Over the past year, the United States Department of Justice (DOJ) and the Japanese Fair Trade Commission (JFTC) have made concerted efforts to coordinate and join forces in the enforcement of U.S. and Japanese antitrust policies. This growing relationship makes sense, from the agencies’ perspective, given that they are both responsible for upholding their respective antitrust laws and prosecuting violators. The relationship really
makes sense when one considers that the DOJ Antitrust Division’s prosecution of Japanese auto parts manufacturers has resulted in over $2.4 billion in criminal fines from their ongoing investigation of price fixing and bid rigging in the auto parts industry. On the surface, the JFTC’s teeth don’t seem as sharp as the DOJ’s, especially in light of the JFTC’s much heralded Leniency Program. But given the increasingly cozy relationship between the two enforcement agencies, corporate attorneys who suspect antitrust violations should be wary about advising their Japanese clients to race to the doors of the JFTC with a leniency application in hand.
The JFTC and the DOJ have developed a close partnership as a result of the ongoing investigation of Japanese auto parts manufacturers. The agencies have cooperated on merger and civil non-merger matters and gone so far as to draft a joint model waiver of confidentiality for individuals and companies to use in matters involving concurrent review by the DOJ and the JFTC. The model waiver allows for greater and more efficient communication between the two agencies when they are concurrently investigating a matter. The DOJ and JFTC have also instituted an exchange program for their employees. It is likely that the DOJ and JFTC will pursue additional coordination initiatives in the near future.
The JFTC, also known as Kotori, is tasked with enforcing the country’s Antimonopoly Act. The Antimonopoly Act (AMA) was enacted in 1947 as part of the Japanese government’s efforts to promote fair and free market competition in the country’s post-WWII era. The AMA prohibits three types of anticompetitive conduct: private monopolization, unreasonable restraints of trade, and unfair methods of competition. The enactment of the AMA led to the formation of the JFTC.
In April 2005, the JFTC introduced its Leniency Program which affords cooperating companies leniency for coming forward with violations of the AMA. The JFTC’s leniency formula is simple and straightforward. The first amnesty applicant to submit a leniency application for a specified product or service can apply for a 100 percent reduction in surcharge and total immunity. The second in line can apply for a 50 percent reduction in surcharge. The third, fourth, and fifth amnesty applicants are permitted to apply for a 30 percent reduction in surcharge. In most cases, the applications are confidential. For obvious reasons, the Leniency Program is popular and often used despite the fact that applicants are required to admit liability. The DOJ’s Leniency Program, on the other hand, is not as “lenient” as the JFTC’s. Although it offers the potential of avoiding conviction, criminal fines, and/or prison sentences, amnesty applicants rarely come out completely unscathed, especially given the inevitable civil litigation to follow. Furthermore, the only true beneficiary is the first whistleblower in line.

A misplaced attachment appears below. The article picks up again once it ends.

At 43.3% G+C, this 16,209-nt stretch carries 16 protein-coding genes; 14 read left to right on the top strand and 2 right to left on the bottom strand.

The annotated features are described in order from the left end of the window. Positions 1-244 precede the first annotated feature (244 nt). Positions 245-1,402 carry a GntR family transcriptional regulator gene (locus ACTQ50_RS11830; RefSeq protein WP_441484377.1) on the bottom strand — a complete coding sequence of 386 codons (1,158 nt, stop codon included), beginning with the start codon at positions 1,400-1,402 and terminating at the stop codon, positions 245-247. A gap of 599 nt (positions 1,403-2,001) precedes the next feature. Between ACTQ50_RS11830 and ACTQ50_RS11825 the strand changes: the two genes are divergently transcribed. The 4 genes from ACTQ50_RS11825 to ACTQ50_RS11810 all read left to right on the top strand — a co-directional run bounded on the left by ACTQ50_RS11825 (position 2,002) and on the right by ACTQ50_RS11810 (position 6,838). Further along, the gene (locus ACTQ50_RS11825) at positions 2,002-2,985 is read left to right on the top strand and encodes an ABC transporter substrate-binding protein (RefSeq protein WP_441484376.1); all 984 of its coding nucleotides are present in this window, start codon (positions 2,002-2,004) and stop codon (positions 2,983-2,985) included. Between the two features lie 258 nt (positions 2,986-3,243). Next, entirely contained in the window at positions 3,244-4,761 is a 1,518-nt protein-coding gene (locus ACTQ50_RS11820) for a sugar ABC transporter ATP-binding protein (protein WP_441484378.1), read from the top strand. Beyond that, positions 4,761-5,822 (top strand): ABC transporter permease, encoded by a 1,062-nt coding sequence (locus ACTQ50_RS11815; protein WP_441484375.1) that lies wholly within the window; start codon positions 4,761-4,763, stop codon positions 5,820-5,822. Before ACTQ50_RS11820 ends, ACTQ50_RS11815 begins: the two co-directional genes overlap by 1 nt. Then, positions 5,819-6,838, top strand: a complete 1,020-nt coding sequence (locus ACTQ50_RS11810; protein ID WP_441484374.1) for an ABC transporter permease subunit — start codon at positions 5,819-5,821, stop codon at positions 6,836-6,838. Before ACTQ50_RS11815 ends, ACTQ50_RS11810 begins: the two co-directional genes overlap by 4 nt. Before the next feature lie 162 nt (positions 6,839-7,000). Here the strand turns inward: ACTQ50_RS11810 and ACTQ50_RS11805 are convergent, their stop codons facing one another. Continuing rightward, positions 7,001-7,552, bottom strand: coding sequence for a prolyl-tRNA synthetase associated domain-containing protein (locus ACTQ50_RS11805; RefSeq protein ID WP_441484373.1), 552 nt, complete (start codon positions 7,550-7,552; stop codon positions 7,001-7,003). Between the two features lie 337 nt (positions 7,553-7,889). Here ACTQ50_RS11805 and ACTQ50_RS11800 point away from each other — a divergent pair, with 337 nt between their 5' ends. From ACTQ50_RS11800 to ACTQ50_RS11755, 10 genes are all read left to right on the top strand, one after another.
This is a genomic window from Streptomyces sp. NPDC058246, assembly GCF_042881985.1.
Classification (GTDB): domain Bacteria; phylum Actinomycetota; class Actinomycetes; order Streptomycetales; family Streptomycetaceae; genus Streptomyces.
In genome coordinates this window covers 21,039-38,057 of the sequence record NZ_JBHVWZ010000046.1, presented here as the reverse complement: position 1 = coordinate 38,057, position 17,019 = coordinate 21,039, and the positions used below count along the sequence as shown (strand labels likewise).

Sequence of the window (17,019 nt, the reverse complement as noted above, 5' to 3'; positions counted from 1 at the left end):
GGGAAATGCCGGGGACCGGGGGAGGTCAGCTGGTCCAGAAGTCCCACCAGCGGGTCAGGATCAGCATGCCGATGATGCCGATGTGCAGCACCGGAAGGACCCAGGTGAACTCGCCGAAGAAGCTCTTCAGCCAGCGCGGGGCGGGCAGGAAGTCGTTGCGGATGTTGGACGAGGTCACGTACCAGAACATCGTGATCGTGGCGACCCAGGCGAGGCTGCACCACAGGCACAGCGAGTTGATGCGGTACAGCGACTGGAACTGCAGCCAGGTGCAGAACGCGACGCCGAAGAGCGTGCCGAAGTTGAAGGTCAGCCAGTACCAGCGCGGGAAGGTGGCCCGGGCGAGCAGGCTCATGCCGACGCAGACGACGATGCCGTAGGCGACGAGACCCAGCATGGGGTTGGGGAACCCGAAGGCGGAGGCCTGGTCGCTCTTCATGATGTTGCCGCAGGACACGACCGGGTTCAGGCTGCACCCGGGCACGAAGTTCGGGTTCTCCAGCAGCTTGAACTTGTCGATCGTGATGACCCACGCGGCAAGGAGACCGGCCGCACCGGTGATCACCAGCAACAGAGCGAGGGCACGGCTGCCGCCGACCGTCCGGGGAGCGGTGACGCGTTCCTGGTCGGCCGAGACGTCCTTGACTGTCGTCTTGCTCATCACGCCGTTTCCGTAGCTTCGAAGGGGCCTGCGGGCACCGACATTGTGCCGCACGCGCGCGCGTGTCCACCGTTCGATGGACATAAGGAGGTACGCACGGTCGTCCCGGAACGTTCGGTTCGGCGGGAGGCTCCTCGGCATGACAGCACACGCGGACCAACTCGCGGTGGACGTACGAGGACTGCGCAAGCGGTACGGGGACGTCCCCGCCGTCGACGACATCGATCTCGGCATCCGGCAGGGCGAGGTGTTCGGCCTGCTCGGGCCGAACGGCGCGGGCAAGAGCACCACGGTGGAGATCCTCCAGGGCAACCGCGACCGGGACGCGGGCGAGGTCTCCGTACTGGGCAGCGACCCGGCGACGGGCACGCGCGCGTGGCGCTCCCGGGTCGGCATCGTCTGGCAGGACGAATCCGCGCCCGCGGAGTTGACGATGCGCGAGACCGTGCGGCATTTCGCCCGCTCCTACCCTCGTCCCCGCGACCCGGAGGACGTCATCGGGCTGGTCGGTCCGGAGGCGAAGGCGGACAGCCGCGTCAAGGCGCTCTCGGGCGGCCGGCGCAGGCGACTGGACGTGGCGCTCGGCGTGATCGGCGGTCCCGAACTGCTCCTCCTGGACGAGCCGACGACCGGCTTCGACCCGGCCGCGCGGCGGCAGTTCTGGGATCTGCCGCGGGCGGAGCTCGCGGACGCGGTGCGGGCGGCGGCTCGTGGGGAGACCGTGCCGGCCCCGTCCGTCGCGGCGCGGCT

Although the JFTC’s Leniency Program is popular, there are some very real risks when dealing with the JFTC. First, there are due process issues – as “due process” as we know it in the United States does not exist with respect to the JFTC. The JFTC does not allow witnesses to have an attorney present during interviews, and the agency typically requires witnesses to sign pre-prepared written statements without receiving advice from an attorney. Second, the JFTC does not recognize attorney-client privilege, which means it can seize and review communications between an individual or company and their attorneys.
Given the incentive created by the JFTC Leniency Program, corporate counselors who become aware of potential violations of the AMA may be compelled to apply for leniency, especially if no one has yet submitted an application. But the ever increasing cooperation between the DOJ and the JFTC may pose some risks to an applicant. Consider the following scenario. A Japanese-based parent company with U.S.-based subsidiaries discovers it has violated the AMA, and likely violated U.S. antitrust laws in the process. The parent’s corporate counsel submits an application to the JFTC, essentially admitting to violations of the AMA and
U.S. antitrust laws. Although the JFTC has confidentiality protections in place, it seems plausible, given the agencies’ close relationship, that the DOJ could receive some form of notice of the parent company’s violation of the AMA. Such notice would be a Pandora’s Box for a U.S.-based subsidiary, which would in turn put the parent at risk of U.S. criminal prosecution.
In sum, Japanese-based companies that have subsidiaries in the U.S. should be very considerate of the risks of taking advantage of the JFTC’s Leniency Program. A conscientious corporate counselor may actually put her company in greater risk of criminal prosecution by benefitting from the JFTC’s surcharge reduction and immunity.